At In2Leadership: Defining Incremental Change Versus True Innovation

“Innovation” may be the latest industry buzzword, but what does it truly mean for insurers?
By: | April 19, 2024

Every company wants to be innovative, but few truly understand what that means.

And within an industry undergoing an evolution, like insurance, the term is tossed around freely, and often misused as simple improvements are misclassified as innovations. It’s used to signify a change in process, a new way of thinking, a different leadership team or an improvement to a workflow — but in many cases, these adaptations are far from innovative.

The question then becomes, what is true innovation? And once we define it, how do we unleash it in productive ways to advance the industry?

A session at the recent In2Leadership conference hosted by the CPCU Society in Phoenix, Arizona unpacked this trending topic. Professor Euvin Naidoo, distinguished professor of practice in global accounting, risk and agility at Arizona State University’s Thunderbird School of Global Management, led the interactive hour-long discussion.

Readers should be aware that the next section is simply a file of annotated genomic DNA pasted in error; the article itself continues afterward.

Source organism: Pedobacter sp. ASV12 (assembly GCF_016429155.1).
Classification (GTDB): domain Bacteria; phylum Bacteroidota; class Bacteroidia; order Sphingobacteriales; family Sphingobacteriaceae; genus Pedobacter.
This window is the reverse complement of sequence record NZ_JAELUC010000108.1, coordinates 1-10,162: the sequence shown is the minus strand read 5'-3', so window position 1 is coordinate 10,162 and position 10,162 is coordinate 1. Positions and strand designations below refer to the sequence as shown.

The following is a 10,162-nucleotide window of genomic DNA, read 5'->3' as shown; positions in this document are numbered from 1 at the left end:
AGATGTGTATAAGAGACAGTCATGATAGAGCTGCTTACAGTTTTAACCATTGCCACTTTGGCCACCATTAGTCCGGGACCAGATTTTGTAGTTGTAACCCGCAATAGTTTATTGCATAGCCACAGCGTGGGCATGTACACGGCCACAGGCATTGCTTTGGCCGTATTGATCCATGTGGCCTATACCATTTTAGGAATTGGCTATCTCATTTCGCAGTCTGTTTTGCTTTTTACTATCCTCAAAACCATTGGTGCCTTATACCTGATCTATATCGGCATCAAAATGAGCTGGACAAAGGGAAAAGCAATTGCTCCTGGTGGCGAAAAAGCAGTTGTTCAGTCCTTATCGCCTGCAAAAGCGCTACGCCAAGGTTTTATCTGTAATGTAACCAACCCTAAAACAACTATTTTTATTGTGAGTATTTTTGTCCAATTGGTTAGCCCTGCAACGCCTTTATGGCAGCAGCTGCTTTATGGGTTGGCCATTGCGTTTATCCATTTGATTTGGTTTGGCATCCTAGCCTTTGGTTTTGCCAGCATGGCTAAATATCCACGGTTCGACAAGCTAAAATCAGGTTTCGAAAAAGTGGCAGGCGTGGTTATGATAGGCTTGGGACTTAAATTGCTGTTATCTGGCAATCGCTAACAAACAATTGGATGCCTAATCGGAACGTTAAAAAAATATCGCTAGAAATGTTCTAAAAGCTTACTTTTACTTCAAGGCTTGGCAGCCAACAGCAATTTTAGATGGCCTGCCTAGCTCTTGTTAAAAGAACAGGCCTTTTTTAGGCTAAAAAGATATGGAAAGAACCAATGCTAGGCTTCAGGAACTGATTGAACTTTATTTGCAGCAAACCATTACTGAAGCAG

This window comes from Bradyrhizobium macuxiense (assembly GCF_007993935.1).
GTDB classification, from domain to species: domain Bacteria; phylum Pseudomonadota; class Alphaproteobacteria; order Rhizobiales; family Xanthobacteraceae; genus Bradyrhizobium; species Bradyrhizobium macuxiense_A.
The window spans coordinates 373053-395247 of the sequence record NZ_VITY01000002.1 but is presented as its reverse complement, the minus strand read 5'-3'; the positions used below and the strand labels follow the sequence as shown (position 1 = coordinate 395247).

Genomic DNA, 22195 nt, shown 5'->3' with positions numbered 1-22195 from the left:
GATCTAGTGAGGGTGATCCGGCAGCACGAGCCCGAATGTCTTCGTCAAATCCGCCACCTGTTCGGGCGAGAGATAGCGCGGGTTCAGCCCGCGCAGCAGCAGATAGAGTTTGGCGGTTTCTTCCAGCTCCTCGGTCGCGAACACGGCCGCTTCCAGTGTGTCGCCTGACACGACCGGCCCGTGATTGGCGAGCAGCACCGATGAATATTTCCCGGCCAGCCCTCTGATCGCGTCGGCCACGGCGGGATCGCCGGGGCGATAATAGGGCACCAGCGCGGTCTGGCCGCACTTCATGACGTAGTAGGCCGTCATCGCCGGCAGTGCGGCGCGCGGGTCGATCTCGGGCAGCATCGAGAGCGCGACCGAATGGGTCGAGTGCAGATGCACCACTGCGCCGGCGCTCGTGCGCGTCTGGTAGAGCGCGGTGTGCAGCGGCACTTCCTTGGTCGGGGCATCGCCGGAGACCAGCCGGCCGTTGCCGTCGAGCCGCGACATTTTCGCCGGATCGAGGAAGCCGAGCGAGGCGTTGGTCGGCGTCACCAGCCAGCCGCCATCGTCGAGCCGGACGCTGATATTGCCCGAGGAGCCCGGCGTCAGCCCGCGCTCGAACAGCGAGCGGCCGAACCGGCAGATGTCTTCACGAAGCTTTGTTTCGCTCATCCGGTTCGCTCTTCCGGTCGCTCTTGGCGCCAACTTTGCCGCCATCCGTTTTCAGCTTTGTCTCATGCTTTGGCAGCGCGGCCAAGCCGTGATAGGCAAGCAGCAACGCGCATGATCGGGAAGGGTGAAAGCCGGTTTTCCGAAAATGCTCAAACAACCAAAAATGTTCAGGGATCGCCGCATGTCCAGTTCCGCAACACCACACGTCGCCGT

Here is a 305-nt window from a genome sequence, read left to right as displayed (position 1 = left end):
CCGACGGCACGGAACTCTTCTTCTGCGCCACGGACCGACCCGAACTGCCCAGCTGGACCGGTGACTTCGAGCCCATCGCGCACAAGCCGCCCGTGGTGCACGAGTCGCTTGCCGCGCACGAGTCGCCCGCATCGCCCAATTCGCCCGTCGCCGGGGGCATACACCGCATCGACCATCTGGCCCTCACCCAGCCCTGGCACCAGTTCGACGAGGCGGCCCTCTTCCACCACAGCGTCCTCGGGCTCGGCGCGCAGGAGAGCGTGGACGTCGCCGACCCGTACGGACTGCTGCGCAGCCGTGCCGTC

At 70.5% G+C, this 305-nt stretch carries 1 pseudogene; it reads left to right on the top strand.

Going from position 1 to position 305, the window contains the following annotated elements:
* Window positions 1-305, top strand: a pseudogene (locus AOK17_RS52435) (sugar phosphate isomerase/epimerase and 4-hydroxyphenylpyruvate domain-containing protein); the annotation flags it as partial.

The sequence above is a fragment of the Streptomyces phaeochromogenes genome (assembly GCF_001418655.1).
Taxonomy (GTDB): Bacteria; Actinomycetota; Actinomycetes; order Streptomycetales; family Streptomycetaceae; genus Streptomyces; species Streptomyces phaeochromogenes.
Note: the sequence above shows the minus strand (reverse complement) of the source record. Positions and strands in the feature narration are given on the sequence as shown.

The audience of insurance professionals, CPCUs, students and academics learned from the latest research and thought leadership to understand more about the components of innovation. The insurance industry has made lots of moves in recent years, through both disruptive innovations and incremental changes, and the session taught the participants to understand the difference using practical examples.

Incremental Changes or Disruptive Innovation

“Innovation is improving gradually for the better,” explained Naidoo. “Disruptive innovation improves dramatically that which we didn’t know we needed to make life better.”

Using these definitions, Naidoo explained that the Blackberry could be considered an innovation, while the iPhone is a disruptor.

Innovation is solving a problem everyone runs into with solutions no one has yet considered, challenging the status quo along the way. Sometimes, as Naidoo pointed out, innovation is surprising, creating unexpected benefits and outcomes.

The term “disruptive innovation” was coined by Clayton Christensen. It describes the process wherein a product may start out serving basic needs through simple applications and eventually displaces existing competitors through its ongoing evolution. The new innovation disrupts the status quo — and the irony is that the disruptive technology is now ripe for disruption itself.